They formed before Space Invaders was released worldwide. They formed before Freddie Mercury passed away. And they formed before Walkmans went on sale. The Radiators have been around longer than most bands, so we caught up with bass guitarist Geoff Turner to learn how the band dynamic has changed over the years and what to expect when they take to the stage for this weekend’s Townsville Rock Fest.
You’ve been on the road a bit lately! How have the gigs been?
Yeah really good! We’ve had so many good ones, that I can’t even remember the last dud!
How long has it been since you last stopped in North Queensland?
It feels like about two years since we were up there for something in Charters Towers – which you obviously have to land in Townsville first for! We love Townsville, it’s such a beautiful place. I have a few friends up there and we always have a great time – especially in winter, it’s fantastic weather and can’t believe everyone’s in shorts and thongs while we’re freezing our butts off in Sydney! You’ve got it made up there, people are lucky.
For those that haven’t been to a Radiators gig before, what should they expect next weekend?
Expect a slice of the 80s! We’ll be bringing the high energy we’ve always had, not too much flab. We’ve got a pretty balanced show featuring songs off many of our albums from the 80s that we concentrate on which are our bread-and-butter songs, and people want to hear them. So it’s really an authentic slice of the 80s.
You guys are approaching 40 years as a band now, how does that feel?
Where’s all the time gone?! We just celebrated our 39th last month and are thinking of doing something special for the big one next year, but will just cruise on I guess. It’s just gone that quick, we’ve never really had a break of a few weeks over all that time; we’ve been constantly touring, and the most time we had off-stage was when we were in the studio for weeks on end. But that’s how we like it, we love the travel now – except we don’t so much like jumping in Taragos these days! We tend to try and fly, dropping in and out everywhere.
Have you seen the music around you evolve over time?
It certainly has! Especially from the early 80s, it was very much a life back then prior to social media. You had to really go out and experience music, with pubs on every corner having different bands any night of the week. Tuesdays, Wednesdays, you’d still have plenty of gigs. Whereas these days, you’ve got this limited number of venues actually putting up live music, and seeing it evolve into dance – which we have seen from early on with the Bee Gees and that craze going on very much when we started as well. Dance has evolved and become a giant by itself, and is cutting into rock n’ roll numbers a bit because young people tend to go for that dancier stuff. There was a whole Seattle Grunge thing in the 90s, there was rap, and all these others in between, so we’ll just keep on keeping on.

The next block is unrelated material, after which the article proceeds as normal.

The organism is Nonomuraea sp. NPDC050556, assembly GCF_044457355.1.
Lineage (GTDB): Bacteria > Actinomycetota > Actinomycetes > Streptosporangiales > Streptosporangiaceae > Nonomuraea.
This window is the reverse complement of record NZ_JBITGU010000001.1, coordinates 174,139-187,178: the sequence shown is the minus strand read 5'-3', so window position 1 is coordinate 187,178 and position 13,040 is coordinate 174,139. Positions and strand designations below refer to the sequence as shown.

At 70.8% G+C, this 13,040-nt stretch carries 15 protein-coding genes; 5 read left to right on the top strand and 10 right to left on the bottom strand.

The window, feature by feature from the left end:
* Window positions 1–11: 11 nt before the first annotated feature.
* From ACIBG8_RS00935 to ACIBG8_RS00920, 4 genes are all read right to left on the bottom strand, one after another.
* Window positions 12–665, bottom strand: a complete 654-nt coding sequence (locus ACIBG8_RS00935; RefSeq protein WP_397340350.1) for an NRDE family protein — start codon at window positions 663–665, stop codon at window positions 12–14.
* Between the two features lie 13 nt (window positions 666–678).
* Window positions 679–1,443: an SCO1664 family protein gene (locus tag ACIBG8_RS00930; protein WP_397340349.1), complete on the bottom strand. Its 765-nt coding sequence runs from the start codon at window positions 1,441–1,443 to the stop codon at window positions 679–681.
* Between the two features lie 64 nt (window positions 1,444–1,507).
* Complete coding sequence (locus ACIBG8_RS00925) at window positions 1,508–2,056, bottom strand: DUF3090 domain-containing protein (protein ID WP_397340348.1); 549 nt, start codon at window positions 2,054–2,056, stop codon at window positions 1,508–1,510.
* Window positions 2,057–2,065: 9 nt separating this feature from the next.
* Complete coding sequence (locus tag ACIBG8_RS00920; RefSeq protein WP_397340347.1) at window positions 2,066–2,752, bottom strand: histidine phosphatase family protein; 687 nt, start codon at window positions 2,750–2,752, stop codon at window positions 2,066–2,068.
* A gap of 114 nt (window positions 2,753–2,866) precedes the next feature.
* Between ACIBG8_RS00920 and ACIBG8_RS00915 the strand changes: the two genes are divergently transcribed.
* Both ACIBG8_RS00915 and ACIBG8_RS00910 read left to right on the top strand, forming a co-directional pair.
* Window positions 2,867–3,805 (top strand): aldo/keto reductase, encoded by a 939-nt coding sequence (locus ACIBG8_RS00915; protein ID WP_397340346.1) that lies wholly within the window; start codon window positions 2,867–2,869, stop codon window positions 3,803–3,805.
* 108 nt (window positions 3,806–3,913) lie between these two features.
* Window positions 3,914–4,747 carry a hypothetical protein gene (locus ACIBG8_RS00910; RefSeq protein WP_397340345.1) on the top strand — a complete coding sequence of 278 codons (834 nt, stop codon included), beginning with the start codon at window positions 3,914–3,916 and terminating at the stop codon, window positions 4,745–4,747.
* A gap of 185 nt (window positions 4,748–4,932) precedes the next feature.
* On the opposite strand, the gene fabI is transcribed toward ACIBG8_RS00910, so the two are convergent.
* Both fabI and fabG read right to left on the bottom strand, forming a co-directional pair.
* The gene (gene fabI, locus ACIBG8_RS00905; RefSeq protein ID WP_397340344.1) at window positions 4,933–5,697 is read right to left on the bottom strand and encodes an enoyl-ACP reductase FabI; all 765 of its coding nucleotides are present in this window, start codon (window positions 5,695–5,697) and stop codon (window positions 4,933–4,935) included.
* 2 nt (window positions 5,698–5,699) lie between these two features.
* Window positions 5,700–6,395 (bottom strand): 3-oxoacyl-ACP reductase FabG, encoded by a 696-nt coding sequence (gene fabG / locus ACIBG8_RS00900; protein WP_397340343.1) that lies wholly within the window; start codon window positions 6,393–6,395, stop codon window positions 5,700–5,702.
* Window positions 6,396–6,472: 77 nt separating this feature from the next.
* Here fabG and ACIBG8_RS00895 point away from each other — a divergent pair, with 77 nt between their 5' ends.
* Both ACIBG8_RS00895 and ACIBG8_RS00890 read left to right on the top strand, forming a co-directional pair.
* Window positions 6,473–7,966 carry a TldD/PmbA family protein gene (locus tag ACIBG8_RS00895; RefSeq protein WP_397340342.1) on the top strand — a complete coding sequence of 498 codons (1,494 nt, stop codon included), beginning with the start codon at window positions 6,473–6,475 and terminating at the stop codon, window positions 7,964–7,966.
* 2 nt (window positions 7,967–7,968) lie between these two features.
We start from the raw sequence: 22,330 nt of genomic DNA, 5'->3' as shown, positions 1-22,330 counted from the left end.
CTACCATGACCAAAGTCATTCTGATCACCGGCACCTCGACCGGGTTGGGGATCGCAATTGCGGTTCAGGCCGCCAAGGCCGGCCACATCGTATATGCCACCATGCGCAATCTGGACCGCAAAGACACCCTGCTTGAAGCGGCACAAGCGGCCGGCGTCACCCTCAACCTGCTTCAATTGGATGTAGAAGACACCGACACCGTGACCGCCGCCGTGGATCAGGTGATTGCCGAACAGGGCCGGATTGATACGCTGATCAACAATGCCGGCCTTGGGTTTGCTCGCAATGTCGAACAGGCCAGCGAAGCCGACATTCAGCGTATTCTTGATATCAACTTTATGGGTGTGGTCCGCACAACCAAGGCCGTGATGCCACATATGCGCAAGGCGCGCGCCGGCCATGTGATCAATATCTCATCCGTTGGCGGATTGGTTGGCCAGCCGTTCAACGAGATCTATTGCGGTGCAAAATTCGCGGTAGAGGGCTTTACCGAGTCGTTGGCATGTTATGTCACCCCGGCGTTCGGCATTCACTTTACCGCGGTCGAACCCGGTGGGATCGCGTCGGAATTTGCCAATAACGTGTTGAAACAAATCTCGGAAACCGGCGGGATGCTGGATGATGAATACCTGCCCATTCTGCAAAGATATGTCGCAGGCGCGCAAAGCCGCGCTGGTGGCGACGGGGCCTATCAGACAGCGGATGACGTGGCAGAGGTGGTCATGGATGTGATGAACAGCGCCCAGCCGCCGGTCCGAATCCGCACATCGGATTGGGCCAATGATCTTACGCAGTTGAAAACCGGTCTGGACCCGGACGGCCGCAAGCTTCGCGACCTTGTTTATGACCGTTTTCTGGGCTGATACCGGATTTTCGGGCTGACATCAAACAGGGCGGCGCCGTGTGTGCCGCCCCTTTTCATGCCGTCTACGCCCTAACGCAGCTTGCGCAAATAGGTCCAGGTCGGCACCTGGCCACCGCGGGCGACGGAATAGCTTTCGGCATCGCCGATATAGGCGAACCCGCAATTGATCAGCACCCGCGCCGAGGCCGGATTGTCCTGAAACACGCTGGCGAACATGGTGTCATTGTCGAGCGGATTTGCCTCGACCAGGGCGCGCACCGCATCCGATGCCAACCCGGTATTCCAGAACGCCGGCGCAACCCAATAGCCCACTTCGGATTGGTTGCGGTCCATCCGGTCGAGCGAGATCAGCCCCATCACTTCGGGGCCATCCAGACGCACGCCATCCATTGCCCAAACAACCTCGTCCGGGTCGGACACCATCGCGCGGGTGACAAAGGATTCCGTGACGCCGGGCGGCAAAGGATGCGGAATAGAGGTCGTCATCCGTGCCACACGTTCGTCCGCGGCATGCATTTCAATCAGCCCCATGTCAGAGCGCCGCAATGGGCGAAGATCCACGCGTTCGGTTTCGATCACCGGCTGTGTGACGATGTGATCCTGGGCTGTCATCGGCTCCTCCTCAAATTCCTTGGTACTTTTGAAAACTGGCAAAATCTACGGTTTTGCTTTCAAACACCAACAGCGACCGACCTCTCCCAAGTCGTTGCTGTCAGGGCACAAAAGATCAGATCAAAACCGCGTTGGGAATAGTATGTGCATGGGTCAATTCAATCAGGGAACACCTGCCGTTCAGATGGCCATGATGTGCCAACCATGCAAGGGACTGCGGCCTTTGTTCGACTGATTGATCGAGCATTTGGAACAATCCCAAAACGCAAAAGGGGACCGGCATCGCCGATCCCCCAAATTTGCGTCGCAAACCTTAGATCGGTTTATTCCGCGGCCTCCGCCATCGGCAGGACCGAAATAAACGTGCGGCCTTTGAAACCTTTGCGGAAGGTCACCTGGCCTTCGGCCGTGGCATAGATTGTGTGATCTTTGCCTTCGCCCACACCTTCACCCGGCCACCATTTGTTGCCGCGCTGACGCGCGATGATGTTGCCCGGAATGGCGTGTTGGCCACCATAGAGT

Has it affected your music or writing style?
We did a bit of rap in one of our songs, Hard Core Love, obviously influenced by that rap phase, but it hasn’t affected us that much, we just stick with what we’re good at.
You guys have been together for quite a while without many band members come and go – how do you survive long tours without getting sick of each other?
We get along well, and like the same sort of things. We know when to give each other space as well, which I think is the key to it all. Don’t get in each other’s pockets, pick the mood, when to tread lightly, and things like that. It’s a bit like a marriage I guess, except we get to divorce every week or when we come off tour. I think we give each other space when we go our separate ways – we all live a fair way apart around Sydney, from the mountains to the ocean. So we only get together for gigs and rehearsals, and is a great vibe like being on a footy team. I think it has that big mentality of being in that sort of environment where we’re always aiming to go out and win by as many points as we can.
Do you see things slowing down anytime soon, or are there another few decades left in the Rads?
We never thought we’d go this far: back in the 80s, we were pretty excited to just get from one Saturday to the next! Things just kicked on, the gigs kept coming. While the people keep booking us and we keep enjoying it, we’ll keep powering on. Look at the Rolling Stones: they keep going because they want to, they enjoy playing music and while they’re still the oldest band in the world we feel like spring chickens. They set the example that you’re never too old to rock n’ roll and it’s a bit of a cliché, but it’s true! We enjoy it, and I guess once you can’t physically stand up anymore we don’t want to be wheeled out for a gig so will think of maybe pulling the plug then.
Do you have many new songs in the works?
Yeah we do actually! We’ve got quite a few things we’re mucking around with at the moment, but have been a bit lazy just throwing things together. There hasn’t been anything where someone says we have to do an album, but keep getting pressure from the bands that support us so are actually working on it now. We throw a few things into our set from the 90s and early 00s just to keep it interesting, but the bulk of the set is the best of albums from the 80s and the sprinkling of the odd rare one and new one. We try and give people what they want, which is the songs they know and the new ones they haven’t heard before.
Catch Mental as Anything, The Radiators, The Nu Black, and local support acts at the Townsville Rock Fest, Murray Sporting Complex, this Saturday 14 October. Click here for tickets.